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Top 20 of 2020

December 29, 2020 2 comments

It is that special time of the year. Time to reflect. Time to conclude. Time to decide. It is Top Wines of The Year time.

I happily engaged in this Top Wine selection process for the past 10 years. What is a better way to reflect on your year in wines than thinking about all the wine experiences of the year, and deciding on the most memorable ones? Good wine should solicit an emotion – this is the main criteria for the wine to be included in this top list. The wine should be memorable, one way or the other, even if it was not the highest-rated wine of the year. If I can easily re-live the moment of tasting the wine, then the wine belongs to the top list.

Making decisions is not my forte in general. Making decisions about wines is even worse – a real pain. When I created my very first Top List in 2010, I wanted to create a Top 10 list. I quickly realized that Top 10 is not going to happen, then the Top Dozen was born. 2010 and 2011 both had a single Top Dozen list, actually consisting of 12 wines. In 2012, I realized that I can’t fit into one dozen anymore, the two dozen lists were born. In some years, even the 2 dozens were not enough and the lists were reaching 25, 26, and even 27 wines.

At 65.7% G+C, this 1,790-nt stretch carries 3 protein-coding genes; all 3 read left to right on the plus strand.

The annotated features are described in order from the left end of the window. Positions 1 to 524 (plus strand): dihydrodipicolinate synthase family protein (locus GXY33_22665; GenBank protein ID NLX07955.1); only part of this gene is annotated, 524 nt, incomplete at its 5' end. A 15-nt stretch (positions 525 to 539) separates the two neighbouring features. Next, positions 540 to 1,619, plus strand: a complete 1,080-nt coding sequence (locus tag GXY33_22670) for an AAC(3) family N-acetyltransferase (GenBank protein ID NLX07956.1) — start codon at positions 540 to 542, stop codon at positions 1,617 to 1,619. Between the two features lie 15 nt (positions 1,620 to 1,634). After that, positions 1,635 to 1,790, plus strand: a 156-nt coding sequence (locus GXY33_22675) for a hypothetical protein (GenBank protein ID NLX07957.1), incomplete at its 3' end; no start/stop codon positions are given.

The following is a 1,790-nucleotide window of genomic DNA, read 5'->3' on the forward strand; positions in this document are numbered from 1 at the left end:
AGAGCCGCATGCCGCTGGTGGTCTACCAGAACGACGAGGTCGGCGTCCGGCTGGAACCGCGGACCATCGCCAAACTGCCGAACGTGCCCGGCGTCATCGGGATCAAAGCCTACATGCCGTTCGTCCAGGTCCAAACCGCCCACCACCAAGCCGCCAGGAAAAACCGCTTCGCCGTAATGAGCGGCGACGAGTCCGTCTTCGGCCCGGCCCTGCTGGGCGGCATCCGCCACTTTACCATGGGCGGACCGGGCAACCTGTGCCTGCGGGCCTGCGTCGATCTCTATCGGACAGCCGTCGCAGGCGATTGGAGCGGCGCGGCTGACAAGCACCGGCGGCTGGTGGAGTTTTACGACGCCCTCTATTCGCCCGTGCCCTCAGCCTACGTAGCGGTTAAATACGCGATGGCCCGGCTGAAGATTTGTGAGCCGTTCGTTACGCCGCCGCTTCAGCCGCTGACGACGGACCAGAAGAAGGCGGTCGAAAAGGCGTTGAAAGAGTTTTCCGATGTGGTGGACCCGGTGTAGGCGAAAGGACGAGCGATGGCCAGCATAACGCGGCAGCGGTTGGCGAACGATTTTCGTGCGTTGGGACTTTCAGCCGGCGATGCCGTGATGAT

2020 presented truly a unique challenge. Every year until 2020, there were many opportunities to find the wines worth inclusion into the top wines lists – dinners with friends, samples, trade tastings, dinners with winemakers, and of course, all the wines casually consumed at home. 2020 completely changed that, and outside a few of the dinners with friends and trade tastings at the beginning of the year, the only sources of the wine experiences were a few samples and wines opened at home. As the end result, I was unable to come up with two dozens of wines for the top wines list. However, I still had more than a dozen wines that I really enjoyed and which would be easy to remember. Thus a compromise was needed, so the Top 20 seemed to be just the right number for the best wine experiences of 2020.

Without further ado, let me present to you the Top 20 of 2020.

20. 2016 Shelter Winery Spätburgunder Baden ($28) – While Germany has 3rd largest plantings of Pinot Noir in the world (which was a total surprise for me), I didn’t encounter an enjoyable German Pinot Noir yet – until this wine, which was classically old world, perfectly drinkable and enjoyable.

19. 1997 Burgess Cellars Cabernet Sauvignon Napa Valley ($NA) – Twenty three years is a good amount of time to render many wines non-drinkable. This, however, was a delicious California Cabernet in its prime. This wine could still evolve for a few more years, and it supported quite an enjoyable evening.

18. 2017 Shiloh Secret Reserve Cabernet Sauvignon ($40) – Israeli wines are underappreciated by wine lovers – maybe it is for the better for those of us who already discovered them? A classic Cabernet Sauvignon, with cassis and eucalyptus, just as you want your Cab to be, and perfectly balanced. Balance in the wine is a canvas for pleasure and this wine fully delivered.

17. 2006 Bodegas Emilio Moro Ribera Del Duero ($25) – One of the perennial favorites. This is one of the introductory level wines from the Emilio Moro universe, showing no signs of aging at the 14 years mark. Superb fresh fruit with a dark core of herbs. Drink Ribera del Duero wines, my friends.